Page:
Q: You had a 6 year stint on BBC’s Good Food, in which countries outside the UK are you best known?
Yes, I was with BBC’s Good Food from 2003 to 2009. Outside the UK, Australia is the country where I might be best known. Good Food Magazine has a good following there. I visited Australia in November to promote my book. I did a cooking class as well.
Q: You have 2 Twitter accounts with a moderate following, is it an element that does not come as naturally to you as TV, books and magazines?
Call me old-fashioned if you want, I don’t like to share my life with the world every minute. I am a very private person. I also try to control my pace. In any case the past year has been crazy busy putting this book together and now promoting it. What I do like about the online world is the ability for readers to interact with you instantly and directly? I am not trying to become the next celebrity chef. My biggest pleasure, satisfaction, is when readers tell me how much they enjoyed a certain recipe; send me pictures of their re-creation of it at home. One happy reader like that makes my day.
I do plan on dipping my toes online more often in 2011.
Q: How did you experience the transition from being one of many contributors with Good Food books to carrying your own project with this first cookbook?
The biggest shock was not the book itself but rather the transition from working in a large space with an office, a professional kitchen, getting feedback from others which I got used to at the BBC to being home alone. I had a hard time knowing when to stop, how to separate work and play. I ended up sharing space with others at The Old Clinic, a 1930’s building in Mortlake. There is no kitchen there so I still cook at home but I bring my try outs. Rather than throw the food out, I get feedback from fellow Old Clinic occupants.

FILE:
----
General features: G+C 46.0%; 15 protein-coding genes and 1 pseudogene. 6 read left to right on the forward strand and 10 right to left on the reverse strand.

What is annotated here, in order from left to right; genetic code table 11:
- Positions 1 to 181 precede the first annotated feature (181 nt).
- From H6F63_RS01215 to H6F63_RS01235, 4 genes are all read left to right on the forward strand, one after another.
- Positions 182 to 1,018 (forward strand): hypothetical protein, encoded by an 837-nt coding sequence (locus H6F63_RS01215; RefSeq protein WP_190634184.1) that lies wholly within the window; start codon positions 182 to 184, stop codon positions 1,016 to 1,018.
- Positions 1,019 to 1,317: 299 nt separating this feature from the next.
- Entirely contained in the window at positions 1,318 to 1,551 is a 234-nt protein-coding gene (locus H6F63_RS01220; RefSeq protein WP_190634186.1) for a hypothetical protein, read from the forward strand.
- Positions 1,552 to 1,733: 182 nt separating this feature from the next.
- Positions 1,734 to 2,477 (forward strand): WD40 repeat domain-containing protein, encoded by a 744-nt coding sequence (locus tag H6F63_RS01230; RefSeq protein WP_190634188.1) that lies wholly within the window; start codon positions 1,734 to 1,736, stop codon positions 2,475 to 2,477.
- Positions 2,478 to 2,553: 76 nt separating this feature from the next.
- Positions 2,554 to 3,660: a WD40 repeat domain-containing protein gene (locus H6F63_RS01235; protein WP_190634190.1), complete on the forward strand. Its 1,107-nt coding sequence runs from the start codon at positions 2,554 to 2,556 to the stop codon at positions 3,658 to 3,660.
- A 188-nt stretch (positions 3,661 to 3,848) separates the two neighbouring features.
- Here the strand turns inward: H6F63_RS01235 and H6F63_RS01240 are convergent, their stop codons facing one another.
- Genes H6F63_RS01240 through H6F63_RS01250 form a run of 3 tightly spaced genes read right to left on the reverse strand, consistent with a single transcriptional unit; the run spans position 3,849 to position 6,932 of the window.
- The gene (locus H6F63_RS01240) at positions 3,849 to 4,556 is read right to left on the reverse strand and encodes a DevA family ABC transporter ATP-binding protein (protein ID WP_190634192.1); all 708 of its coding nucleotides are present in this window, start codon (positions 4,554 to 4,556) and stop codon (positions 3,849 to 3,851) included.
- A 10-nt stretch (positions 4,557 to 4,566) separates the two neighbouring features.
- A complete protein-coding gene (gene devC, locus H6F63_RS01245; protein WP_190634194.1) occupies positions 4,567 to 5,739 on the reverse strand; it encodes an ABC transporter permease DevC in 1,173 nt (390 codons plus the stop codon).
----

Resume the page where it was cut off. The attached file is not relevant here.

Q: Along the way, were some people and places from the food realm inspirations, mentors?
Growing up, I would say Delia Smith. In the UK we have that expression ‘doing a Delia’ when we cook. You might laugh but I collect the Time-Life collection of Cookbooks. I hunt them down at charity shops like Oxfam bookshops. Amongst my contemporaries, I have an appreciation for Yotam Ottolenghi and others like Nigel Slater.
Q: Are there things you would never eat? Why?
I like pretty much everything. Don’t serve me brains or jellyfish, sweetbreads are OK as long as they are crisp not soft. As for cooking things, I have a hard time cleaning the insides of crabs. I can do it yet would rather do without.
Q: When you are tired of cooking, what place do you escape to in order to refresh your batteries?
Singing in a Community choir really clears my head. We cover pop tunes from 60’s to 80’s and do charity shows from time to time. I also enjoy walking. My area of London is graced with green spaces like Richmond Park where it is not unusual to spot a deer.
Q: Can you share some of the favorite places you ate at, whether in the UK or abroad?
In general I don’t care much for white table cloths restaurants. I like casual fare.
In London, there is a dim sum place called the Peninsula by a Holiday Inn Express near Millennium Dome. The place looks like nothing; food is great, perfect for a family outing with kids. Add to the list Fernandez and Wells in Soho, Terroirs wine bar near Charing Cross offers a lot of little plates.
When I visit my hometown of Birmingham, I have to have Balti, a curry dish. There is no place in London that serves Balti as good as in Birmingham.
Q: If someone played you in a movie, who should it be?
Maybe Anna Chancellor ( ‘Duckface’ in 4 Weddings and a Funeral).
Thanks to Jane for taking the time to talk with us and Maria for making it possible
Jane Hornby first book solo What to Cook and How to Cook it is published by Phaidon.